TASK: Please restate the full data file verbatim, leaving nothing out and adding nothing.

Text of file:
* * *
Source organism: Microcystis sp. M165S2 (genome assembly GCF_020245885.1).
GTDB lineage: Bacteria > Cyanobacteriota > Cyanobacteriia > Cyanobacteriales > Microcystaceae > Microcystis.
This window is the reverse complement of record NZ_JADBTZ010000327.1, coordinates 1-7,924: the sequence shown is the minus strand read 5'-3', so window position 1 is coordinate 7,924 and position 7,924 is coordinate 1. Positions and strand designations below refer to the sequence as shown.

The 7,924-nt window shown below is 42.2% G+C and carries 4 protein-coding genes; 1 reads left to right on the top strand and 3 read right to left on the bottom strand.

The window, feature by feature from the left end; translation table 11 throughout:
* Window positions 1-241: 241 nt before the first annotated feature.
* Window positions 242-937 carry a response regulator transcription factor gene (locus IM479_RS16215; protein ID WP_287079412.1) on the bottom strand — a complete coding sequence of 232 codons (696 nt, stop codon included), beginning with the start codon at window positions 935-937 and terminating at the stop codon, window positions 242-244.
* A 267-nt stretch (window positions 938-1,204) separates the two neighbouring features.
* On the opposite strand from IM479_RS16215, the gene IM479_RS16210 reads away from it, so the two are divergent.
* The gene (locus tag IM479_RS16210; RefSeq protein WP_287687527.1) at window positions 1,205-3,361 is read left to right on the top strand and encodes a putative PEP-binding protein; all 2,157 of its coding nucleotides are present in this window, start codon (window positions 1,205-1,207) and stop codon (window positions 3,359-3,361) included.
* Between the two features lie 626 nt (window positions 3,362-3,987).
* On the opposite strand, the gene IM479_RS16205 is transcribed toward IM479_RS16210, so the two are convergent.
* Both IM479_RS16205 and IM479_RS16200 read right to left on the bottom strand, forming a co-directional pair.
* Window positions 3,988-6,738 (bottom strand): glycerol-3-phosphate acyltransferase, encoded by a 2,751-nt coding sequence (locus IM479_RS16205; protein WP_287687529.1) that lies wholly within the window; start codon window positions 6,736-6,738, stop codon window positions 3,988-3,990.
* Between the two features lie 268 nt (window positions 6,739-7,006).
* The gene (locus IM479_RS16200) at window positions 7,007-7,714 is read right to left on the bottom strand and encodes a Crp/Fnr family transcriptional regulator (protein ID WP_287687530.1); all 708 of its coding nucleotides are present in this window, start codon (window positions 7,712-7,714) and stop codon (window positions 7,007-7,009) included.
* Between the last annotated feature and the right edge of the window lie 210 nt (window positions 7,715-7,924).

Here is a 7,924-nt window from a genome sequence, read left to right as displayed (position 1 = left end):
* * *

Source organism: Microcystis sp. M165S2 (genome assembly GCF_020245885.1).
GTDB lineage: Bacteria > Cyanobacteriota > Cyanobacteriia > Cyanobacteriales > Microcystaceae > Microcystis.
This window is the reverse complement of record NZ_JADBTZ010000327.1, coordinates 1-7,924: the sequence shown is the minus strand read 5'-3', so window position 1 is coordinate 7,924 and position 7,924 is coordinate 1. Positions and strand designations below refer to the sequence as shown.

The 7,924-nt window shown below is 42.2% G+C and carries 4 protein-coding genes; 1 reads left to right on the top strand and 3 read right to left on the bottom strand.

The window, feature by feature from the left end; translation table 11 throughout:
* Window positions 1-241: 241 nt before the first annotated feature.
* Window positions 242-937 carry a response regulator transcription factor gene (locus IM479_RS16215; protein ID WP_287079412.1) on the bottom strand — a complete coding sequence of 232 codons (696 nt, stop codon included), beginning with the start codon at window positions 935-937 and terminating at the stop codon, window positions 242-244.
* A 267-nt stretch (window positions 938-1,204) separates the two neighbouring features.
* On the opposite strand from IM479_RS16215, the gene IM479_RS16210 reads away from it, so the two are divergent.
* The gene (locus tag IM479_RS16210; RefSeq protein WP_287687527.1) at window positions 1,205-3,361 is read left to right on the top strand and encodes a putative PEP-binding protein; all 2,157 of its coding nucleotides are present in this window, start codon (window positions 1,205-1,207) and stop codon (window positions 3,359-3,361) included.
* Between the two features lie 626 nt (window positions 3,362-3,987).
* On the opposite strand, the gene IM479_RS16205 is transcribed toward IM479_RS16210, so the two are convergent.
* Both IM479_RS16205 and IM479_RS16200 read right to left on the bottom strand, forming a co-directional pair.
* Window positions 3,988-6,738 (bottom strand): glycerol-3-phosphate acyltransferase, encoded by a 2,751-nt coding sequence (locus IM479_RS16205; protein WP_287687529.1) that lies wholly within the window; start codon window positions 6,736-6,738, stop codon window positions 3,988-3,990.
* Between the two features lie 268 nt (window positions 6,739-7,006).
* The gene (locus IM479_RS16200) at window positions 7,007-7,714 is read right to left on the bottom strand and encodes a Crp/Fnr family transcriptional regulator (protein ID WP_287687530.1); all 708 of its coding nucleotides are present in this window, start codon (window positions 7,712-7,714) and stop codon (window positions 7,007-7,009) included.
* Between the last annotated feature and the right edge of the window lie 210 nt (window positions 7,715-7,924).

Here is a 7,924-nt window from a genome sequence, read left to right as displayed (position 1 = left end):